Fiyaz Mughal OBE, is the Director of Faith Matters (www.faith-matters.org), an interfaith and anti-extremist group, which runs the TELL MAMA helpline (www.tellmamauk.org), which reports anti-Muslim violence .
Rosh Hashanah or the Jewish New Year is fast approaching in the coming week and is also known as the Feast of Trumpets.
It commemorates the anniversary of the creation of Adam and Eve and celebrates the miracle of life and the creation of life and also Rosh Hashanah is also known as Yom Hadin, the Judgement Day.
It is therefore a time for reflection on life and for a balance of the deeds that each person has undertaken.
Allied so closely to this religiously significant event is the balance between good and evil deeds, between life and a balance in the bank of good deeds and between death and the potential to also do evil.
These are complex relationships that make up the High Holy days and which are fascinating.
Whilst I know little if anything about the tradition of such deeply moving religious events, it is important I believe, for people who are not Jewish to reflect on the symbolism of Judaism.
Self-reflection and understanding the rich tradition of Judaism is something that has personally enriched my understanding of Islam and my empathy with other people and communities.
It is a gift that must be celebrated since it unlocks a greater understanding of how we are intricately linked.
Rosh Hashanah translates itself to me to be a celebration of the continued existence of Jewish communities on this earth, an existence which has many times been challenged.
It celebrates the very meaning of life which has, at times, been questioned by those within Jewish communities who have been persecuted, abused and murdered.
Yet, through all of these trials and tribulations, the light of Rosh Hashanah and Jewish communities have survived, like a candle that has remained lit through sharp winds that should have extinguished the flame.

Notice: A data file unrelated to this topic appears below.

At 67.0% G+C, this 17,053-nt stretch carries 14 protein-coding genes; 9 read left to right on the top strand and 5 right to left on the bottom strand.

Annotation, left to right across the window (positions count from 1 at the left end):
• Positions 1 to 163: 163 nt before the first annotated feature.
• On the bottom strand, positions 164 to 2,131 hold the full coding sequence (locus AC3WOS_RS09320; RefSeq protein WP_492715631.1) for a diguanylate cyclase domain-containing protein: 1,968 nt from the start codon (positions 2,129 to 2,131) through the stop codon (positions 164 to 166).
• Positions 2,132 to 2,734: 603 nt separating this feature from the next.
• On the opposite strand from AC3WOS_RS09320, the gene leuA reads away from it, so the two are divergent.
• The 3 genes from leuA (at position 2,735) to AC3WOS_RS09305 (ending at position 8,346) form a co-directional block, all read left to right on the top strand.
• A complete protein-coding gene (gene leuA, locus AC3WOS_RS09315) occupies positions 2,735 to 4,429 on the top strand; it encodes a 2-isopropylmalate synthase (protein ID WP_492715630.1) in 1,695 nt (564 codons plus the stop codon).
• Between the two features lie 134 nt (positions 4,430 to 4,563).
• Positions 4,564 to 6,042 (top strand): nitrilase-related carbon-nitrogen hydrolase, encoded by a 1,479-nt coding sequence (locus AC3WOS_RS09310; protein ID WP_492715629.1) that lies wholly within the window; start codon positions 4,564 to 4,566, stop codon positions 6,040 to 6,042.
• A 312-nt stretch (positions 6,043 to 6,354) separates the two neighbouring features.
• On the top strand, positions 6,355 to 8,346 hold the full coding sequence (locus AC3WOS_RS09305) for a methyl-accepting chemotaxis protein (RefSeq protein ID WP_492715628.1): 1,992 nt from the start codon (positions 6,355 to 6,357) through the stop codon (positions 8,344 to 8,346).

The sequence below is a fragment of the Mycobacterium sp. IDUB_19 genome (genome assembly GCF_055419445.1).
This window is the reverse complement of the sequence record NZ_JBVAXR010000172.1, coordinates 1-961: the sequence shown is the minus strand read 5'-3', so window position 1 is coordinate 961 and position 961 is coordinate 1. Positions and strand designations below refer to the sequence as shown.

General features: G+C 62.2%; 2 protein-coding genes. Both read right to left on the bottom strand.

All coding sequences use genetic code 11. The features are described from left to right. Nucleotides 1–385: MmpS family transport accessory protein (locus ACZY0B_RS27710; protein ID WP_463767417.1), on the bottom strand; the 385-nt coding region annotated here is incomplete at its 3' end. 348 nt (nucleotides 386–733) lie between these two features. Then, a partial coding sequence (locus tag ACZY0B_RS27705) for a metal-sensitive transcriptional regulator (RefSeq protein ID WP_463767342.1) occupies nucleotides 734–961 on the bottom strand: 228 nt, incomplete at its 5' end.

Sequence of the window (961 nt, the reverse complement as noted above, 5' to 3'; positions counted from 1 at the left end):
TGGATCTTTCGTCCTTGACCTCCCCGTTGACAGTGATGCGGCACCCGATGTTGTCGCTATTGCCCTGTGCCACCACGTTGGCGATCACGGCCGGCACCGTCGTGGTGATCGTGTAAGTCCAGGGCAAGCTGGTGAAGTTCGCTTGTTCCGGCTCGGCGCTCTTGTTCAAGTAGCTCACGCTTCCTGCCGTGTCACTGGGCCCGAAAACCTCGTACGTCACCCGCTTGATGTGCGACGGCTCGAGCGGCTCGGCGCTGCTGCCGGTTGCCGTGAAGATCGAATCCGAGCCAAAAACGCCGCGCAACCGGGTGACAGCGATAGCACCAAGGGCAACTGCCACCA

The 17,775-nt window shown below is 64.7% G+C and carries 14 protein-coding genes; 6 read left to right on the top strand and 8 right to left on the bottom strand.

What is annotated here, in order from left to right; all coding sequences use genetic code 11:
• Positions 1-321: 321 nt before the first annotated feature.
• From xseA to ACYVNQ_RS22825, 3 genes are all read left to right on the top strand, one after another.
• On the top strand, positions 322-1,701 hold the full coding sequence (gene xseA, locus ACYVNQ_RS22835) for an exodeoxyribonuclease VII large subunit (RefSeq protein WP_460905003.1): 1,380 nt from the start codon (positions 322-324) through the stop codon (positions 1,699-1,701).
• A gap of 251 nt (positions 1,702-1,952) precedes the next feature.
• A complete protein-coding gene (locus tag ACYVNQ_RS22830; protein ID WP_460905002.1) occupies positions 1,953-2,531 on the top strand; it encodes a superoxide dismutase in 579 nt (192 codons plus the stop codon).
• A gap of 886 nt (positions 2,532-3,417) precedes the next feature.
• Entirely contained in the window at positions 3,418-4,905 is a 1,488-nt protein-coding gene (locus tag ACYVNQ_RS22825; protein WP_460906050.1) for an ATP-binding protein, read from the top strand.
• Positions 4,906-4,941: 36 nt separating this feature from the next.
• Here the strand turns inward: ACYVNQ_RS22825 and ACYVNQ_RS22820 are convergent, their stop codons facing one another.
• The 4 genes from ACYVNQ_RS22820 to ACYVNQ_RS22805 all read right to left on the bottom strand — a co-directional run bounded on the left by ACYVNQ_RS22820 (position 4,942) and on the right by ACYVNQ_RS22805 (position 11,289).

For me, this also translates into the incalculable will of the human spirit to survive, yet for someone who believes in God, as I do, it also demonstrates a higher protection that has at times gone against the grain of anything rational or logical.
Take for example, a young Jewish girl who was not supposed to survive the brutality of the Nazis, yet who outlived others who were physically and mentally stronger.
What is also interesting is the ‘earthiness’ and connection with the earth through food that is such an integral part of the High Holy days.
Apples, honey and pomegranates symbolise rebirth and sweetness and a rich bounty for the forthcoming year.
For a race and religion who for thousands of years have lived, knowing that they could be on the move at any point because of the politics of rulers who saw them as ‘easy prey,’ this symbolism of food must have taken on a much greater meaning.
Not only was it associated with life, it was also associated with beauty, enrichment and a blessing for the whole community and not just individuals.
This connection continues and I am always amazed when I sit with Jewish communities about the relevance of food.
It is the power that not only charges the biology of individuals, it also recharges the spirit of all those round the table.
Rosh Hashana is also the day of “Yom Hadin”, known as Judgment day.
Again, the balance of deeds plays a part in the process, a system of judgement, one element of which is based on the righteous amongst nations.
Having come across this term in Yad Vashem for those non-Jews who saved Jews in the Holocaust, of which there are about 70 Muslim Righteous Amongst Nations (that you can read about HERE), it is clear to me that Judaism pushes the boundaries on the good that a person can achieve and attain for the whole community.
This is inspiring. It connects in the pit of the stomach, our emotional core to the Almighty through a direct link.
It talks to me about selflessness, about morality, about the dignity of the whole community and the ability for a single person to make a change to enhance the lives of others.
So, this Rosh Hashanah, may I call upon all of those who read this, to take some time out to find out more about the High Holy Days.
Don’t just be bystanders as you see people walking to the synagogue. Engage and enquire, but most of all see in those walking to the synagogue, a thousand blessings for us all.